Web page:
Bell's disclosure of his clients and their payments came as a result of a complaint to the Alaska Public Offices Commission by a resident in his district, Edward Cullinane. Bell's initial report failed to list any clients of Bell and Associates and didn't disclose how much money the firm made in 2011 -- only that his salary there was between $200,000 and $500,000, and that he collected a similar range of income from the company as interest, a result of converting the firm to employee ownership through a trust.
"You have a right to know by the law where he is getting his money from," Cullinane said in a brief interview.
In his complaint, filed Aug. 10, Cullinane said the missing information "is essential in allowing voters to make an educated choice about the individual on their ballot. The information must be placed before the voters in his district." Cullinane said he received assistance in filing the complaint from attorney Joe McKinnon, a former Democratic lawmaker.
In responding to the complaint, APOC director Paul Dauphinais said in a report Sept. 6 that the law required Bell to disclose the clients, but recommended that the $1,040 maximum fine be reduced to zero because the law was changed last year. The previous regulation would have required Bell to only disclose clients if he were owner of the firm. The rules were changed in 2011 to also require disclosure if he had effective control of the company.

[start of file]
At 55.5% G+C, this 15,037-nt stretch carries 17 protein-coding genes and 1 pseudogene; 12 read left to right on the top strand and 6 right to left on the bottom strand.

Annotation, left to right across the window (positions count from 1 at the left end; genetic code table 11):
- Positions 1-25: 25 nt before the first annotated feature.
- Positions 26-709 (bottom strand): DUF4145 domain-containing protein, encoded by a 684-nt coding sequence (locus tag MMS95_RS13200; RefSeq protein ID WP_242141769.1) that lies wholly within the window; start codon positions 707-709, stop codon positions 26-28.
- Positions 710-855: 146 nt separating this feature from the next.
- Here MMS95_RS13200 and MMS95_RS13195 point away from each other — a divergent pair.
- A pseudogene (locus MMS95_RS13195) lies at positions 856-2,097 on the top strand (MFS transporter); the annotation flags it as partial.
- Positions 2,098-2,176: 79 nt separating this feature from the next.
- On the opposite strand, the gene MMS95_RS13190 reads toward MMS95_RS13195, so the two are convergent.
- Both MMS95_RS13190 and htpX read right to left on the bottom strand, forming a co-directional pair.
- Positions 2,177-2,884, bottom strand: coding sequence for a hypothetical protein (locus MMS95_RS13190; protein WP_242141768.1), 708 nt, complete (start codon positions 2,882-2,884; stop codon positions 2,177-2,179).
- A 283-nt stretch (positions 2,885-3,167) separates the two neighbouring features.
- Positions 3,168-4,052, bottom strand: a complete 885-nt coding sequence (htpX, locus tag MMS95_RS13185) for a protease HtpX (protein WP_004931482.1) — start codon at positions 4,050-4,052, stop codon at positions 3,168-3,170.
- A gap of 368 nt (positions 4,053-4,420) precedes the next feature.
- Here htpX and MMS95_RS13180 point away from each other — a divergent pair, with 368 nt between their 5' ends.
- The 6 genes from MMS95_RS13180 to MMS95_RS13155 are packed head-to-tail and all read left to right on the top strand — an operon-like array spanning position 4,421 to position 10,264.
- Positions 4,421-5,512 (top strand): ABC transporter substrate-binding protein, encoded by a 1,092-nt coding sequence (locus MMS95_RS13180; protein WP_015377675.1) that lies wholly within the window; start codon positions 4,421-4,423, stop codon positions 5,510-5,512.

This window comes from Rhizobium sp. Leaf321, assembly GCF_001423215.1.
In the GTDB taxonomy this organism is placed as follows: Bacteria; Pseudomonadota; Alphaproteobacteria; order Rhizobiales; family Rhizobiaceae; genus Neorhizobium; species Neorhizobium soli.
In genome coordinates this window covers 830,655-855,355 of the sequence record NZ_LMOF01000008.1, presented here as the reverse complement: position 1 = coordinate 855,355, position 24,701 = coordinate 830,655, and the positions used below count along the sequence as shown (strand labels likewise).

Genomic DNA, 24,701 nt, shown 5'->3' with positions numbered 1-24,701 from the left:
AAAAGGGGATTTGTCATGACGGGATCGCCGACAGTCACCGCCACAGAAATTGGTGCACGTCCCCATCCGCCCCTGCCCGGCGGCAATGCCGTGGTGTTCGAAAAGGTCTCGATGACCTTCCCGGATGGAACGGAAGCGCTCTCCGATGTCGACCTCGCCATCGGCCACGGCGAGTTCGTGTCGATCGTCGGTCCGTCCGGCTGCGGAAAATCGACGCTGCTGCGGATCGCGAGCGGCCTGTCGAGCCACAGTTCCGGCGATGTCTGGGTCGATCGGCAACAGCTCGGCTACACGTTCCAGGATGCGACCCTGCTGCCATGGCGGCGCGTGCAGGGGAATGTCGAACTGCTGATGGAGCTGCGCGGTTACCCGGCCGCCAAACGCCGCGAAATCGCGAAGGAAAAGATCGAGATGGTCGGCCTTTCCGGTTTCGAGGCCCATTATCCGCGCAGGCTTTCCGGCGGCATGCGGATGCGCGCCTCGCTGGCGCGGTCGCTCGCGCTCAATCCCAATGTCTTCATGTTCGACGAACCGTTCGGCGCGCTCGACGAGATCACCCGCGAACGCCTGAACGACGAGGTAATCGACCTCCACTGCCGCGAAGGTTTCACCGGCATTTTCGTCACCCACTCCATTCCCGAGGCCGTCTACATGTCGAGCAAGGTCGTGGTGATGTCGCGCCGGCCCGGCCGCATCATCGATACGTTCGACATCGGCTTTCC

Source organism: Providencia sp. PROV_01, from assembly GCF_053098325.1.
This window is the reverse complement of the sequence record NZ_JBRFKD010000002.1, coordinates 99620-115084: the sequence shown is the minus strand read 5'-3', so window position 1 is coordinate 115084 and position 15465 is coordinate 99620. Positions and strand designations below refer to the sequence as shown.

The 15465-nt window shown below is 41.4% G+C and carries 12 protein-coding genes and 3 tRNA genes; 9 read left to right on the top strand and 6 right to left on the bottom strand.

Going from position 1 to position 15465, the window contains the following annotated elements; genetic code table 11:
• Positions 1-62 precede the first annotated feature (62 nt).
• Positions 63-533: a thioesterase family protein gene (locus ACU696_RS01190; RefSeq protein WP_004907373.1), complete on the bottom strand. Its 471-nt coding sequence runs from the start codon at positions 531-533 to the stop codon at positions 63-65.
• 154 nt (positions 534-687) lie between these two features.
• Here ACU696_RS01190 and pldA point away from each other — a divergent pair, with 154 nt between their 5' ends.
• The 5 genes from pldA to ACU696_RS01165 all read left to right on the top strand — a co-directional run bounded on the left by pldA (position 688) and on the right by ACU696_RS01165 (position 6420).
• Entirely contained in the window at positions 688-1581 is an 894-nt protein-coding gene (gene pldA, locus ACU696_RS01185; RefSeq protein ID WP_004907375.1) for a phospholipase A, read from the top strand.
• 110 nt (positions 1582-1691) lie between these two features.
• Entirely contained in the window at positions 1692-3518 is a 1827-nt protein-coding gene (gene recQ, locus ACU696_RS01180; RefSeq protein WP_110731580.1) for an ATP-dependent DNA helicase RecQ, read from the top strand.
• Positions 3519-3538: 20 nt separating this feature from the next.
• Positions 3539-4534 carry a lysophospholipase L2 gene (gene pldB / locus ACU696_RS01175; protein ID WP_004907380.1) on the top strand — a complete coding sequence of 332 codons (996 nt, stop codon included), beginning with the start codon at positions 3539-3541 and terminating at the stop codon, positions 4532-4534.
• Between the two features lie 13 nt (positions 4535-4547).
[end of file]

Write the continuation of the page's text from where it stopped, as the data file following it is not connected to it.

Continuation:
Bell said he thought the change of ownership of Bell and Associates in 2007, when he sold the company to the employee trust, absolved him of having to list his clients. After Dauphinais' Sept. 6 letter, he refiled his report, listing the clients, but not disclosing how much they paid.
On Sept. 19, Dauphinais revised his report, saying Bell was still in violation for not disclosing the fees.
Bell said he wasn't resisting the commission, but had needed to resolve confidentiality agreements with clients.
"So I made some calls and everybody said, 'We're good,' " Bell said.
Bell said his salary from the engineering firm was $200,000 in 2011 and was not affected by income from any client, including BP.
The recommendation that Bell not be fined will be taken up by the bipartisan commission before the Nov. 6 election, Dauphinais said.
Reach Richard Mauer at firstname.lastname@example.org or 257-4345.